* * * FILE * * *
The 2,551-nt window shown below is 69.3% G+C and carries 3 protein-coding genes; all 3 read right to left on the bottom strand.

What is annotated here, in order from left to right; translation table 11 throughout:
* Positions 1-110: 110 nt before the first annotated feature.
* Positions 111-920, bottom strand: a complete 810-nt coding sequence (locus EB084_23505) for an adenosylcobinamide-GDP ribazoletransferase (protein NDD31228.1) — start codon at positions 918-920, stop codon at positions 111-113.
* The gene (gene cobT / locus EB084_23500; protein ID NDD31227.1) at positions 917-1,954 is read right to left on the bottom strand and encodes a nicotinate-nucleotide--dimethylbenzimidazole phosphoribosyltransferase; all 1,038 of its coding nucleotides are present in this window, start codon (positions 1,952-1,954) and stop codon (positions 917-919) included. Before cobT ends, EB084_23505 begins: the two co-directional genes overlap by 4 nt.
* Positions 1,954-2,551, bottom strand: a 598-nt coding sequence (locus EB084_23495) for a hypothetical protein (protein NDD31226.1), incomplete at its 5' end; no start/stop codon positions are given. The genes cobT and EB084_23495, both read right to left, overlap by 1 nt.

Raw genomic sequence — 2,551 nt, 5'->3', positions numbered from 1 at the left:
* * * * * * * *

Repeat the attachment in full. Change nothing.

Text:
The 2,551-nt window shown below is 69.3% G+C and carries 3 protein-coding genes; all 3 read right to left on the bottom strand.

What is annotated here, in order from left to right; translation table 11 throughout:
* Positions 1-110: 110 nt before the first annotated feature.
* Positions 111-920, bottom strand: a complete 810-nt coding sequence (locus EB084_23505) for an adenosylcobinamide-GDP ribazoletransferase (protein NDD31228.1) — start codon at positions 918-920, stop codon at positions 111-113.
* The gene (gene cobT / locus EB084_23500; protein ID NDD31227.1) at positions 917-1,954 is read right to left on the bottom strand and encodes a nicotinate-nucleotide--dimethylbenzimidazole phosphoribosyltransferase; all 1,038 of its coding nucleotides are present in this window, start codon (positions 1,952-1,954) and stop codon (positions 917-919) included. Before cobT ends, EB084_23505 begins: the two co-directional genes overlap by 4 nt.
* Positions 1,954-2,551, bottom strand: a 598-nt coding sequence (locus EB084_23495) for a hypothetical protein (protein NDD31226.1), incomplete at its 5' end; no start/stop codon positions are given. The genes cobT and EB084_23495, both read right to left, overlap by 1 nt.

Raw genomic sequence — 2,551 nt, 5'->3', positions numbered from 1 at the left: